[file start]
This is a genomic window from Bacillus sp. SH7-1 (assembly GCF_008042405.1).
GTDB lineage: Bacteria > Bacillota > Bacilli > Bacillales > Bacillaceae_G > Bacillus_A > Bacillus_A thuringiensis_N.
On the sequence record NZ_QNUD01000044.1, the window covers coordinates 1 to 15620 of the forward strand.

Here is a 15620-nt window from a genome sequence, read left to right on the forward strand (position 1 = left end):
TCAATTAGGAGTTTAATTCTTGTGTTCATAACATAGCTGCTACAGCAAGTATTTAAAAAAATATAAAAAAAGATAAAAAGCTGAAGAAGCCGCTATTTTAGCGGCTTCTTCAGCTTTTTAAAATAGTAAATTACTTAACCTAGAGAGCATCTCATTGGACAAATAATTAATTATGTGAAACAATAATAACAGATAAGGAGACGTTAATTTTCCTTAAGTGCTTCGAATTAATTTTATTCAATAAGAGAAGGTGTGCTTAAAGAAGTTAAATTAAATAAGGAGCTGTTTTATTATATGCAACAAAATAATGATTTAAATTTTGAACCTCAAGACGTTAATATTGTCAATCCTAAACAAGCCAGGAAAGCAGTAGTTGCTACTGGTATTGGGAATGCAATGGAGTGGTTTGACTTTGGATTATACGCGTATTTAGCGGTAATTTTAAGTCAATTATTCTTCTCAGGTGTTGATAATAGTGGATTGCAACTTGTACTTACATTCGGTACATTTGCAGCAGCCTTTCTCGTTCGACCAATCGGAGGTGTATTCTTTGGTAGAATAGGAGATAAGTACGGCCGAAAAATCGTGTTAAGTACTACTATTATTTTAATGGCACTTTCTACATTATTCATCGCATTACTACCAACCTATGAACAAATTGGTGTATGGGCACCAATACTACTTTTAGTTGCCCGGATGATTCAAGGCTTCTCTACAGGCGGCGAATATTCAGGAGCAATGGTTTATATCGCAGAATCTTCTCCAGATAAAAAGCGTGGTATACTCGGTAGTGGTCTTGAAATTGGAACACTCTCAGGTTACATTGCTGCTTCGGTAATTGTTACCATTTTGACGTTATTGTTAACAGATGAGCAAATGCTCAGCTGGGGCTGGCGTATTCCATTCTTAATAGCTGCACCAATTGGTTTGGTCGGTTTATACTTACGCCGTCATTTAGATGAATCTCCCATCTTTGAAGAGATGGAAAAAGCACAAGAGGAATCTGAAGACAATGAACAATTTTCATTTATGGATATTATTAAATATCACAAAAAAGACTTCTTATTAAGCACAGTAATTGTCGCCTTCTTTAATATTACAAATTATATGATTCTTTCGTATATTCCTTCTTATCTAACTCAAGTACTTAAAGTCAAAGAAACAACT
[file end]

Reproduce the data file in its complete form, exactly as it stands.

This is a genomic window from Bacillus sp. SH7-1 (assembly GCF_008042405.1).
GTDB lineage: Bacteria > Bacillota > Bacilli > Bacillales > Bacillaceae_G > Bacillus_A > Bacillus_A thuringiensis_N.
On the sequence record NZ_QNUD01000044.1, the window covers coordinates 1 to 15620 of the forward strand.

Here is a 15620-nt window from a genome sequence, read left to right on the forward strand (position 1 = left end):
TCAATTAGGAGTTTAATTCTTGTGTTCATAACATAGCTGCTACAGCAAGTATTTAAAAAAATATAAAAAAAGATAAAAAGCTGAAGAAGCCGCTATTTTAGCGGCTTCTTCAGCTTTTTAAAATAGTAAATTACTTAACCTAGAGAGCATCTCATTGGACAAATAATTAATTATGTGAAACAATAATAACAGATAAGGAGACGTTAATTTTCCTTAAGTGCTTCGAATTAATTTTATTCAATAAGAGAAGGTGTGCTTAAAGAAGTTAAATTAAATAAGGAGCTGTTTTATTATATGCAACAAAATAATGATTTAAATTTTGAACCTCAAGACGTTAATATTGTCAATCCTAAACAAGCCAGGAAAGCAGTAGTTGCTACTGGTATTGGGAATGCAATGGAGTGGTTTGACTTTGGATTATACGCGTATTTAGCGGTAATTTTAAGTCAATTATTCTTCTCAGGTGTTGATAATAGTGGATTGCAACTTGTACTTACATTCGGTACATTTGCAGCAGCCTTTCTCGTTCGACCAATCGGAGGTGTATTCTTTGGTAGAATAGGAGATAAGTACGGCCGAAAAATCGTGTTAAGTACTACTATTATTTTAATGGCACTTTCTACATTATTCATCGCATTACTACCAACCTATGAACAAATTGGTGTATGGGCACCAATACTACTTTTAGTTGCCCGGATGATTCAAGGCTTCTCTACAGGCGGCGAATATTCAGGAGCAATGGTTTATATCGCAGAATCTTCTCCAGATAAAAAGCGTGGTATACTCGGTAGTGGTCTTGAAATTGGAACACTCTCAGGTTACATTGCTGCTTCGGTAATTGTTACCATTTTGACGTTATTGTTAACAGATGAGCAAATGCTCAGCTGGGGCTGGCGTATTCCATTCTTAATAGCTGCACCAATTGGTTTGGTCGGTTTATACTTACGCCGTCATTTAGATGAATCTCCCATCTTTGAAGAGATGGAAAAAGCACAAGAGGAATCTGAAGACAATGAACAATTTTCATTTATGGATATTATTAAATATCACAAAAAAGACTTCTTATTAAGCACAGTAATTGTCGCCTTCTTTAATATTACAAATTATATGATTCTTTCGTATATTCCTTCTTATCTAACTCAAGTACTTAAAGTCAAAGAAACAACT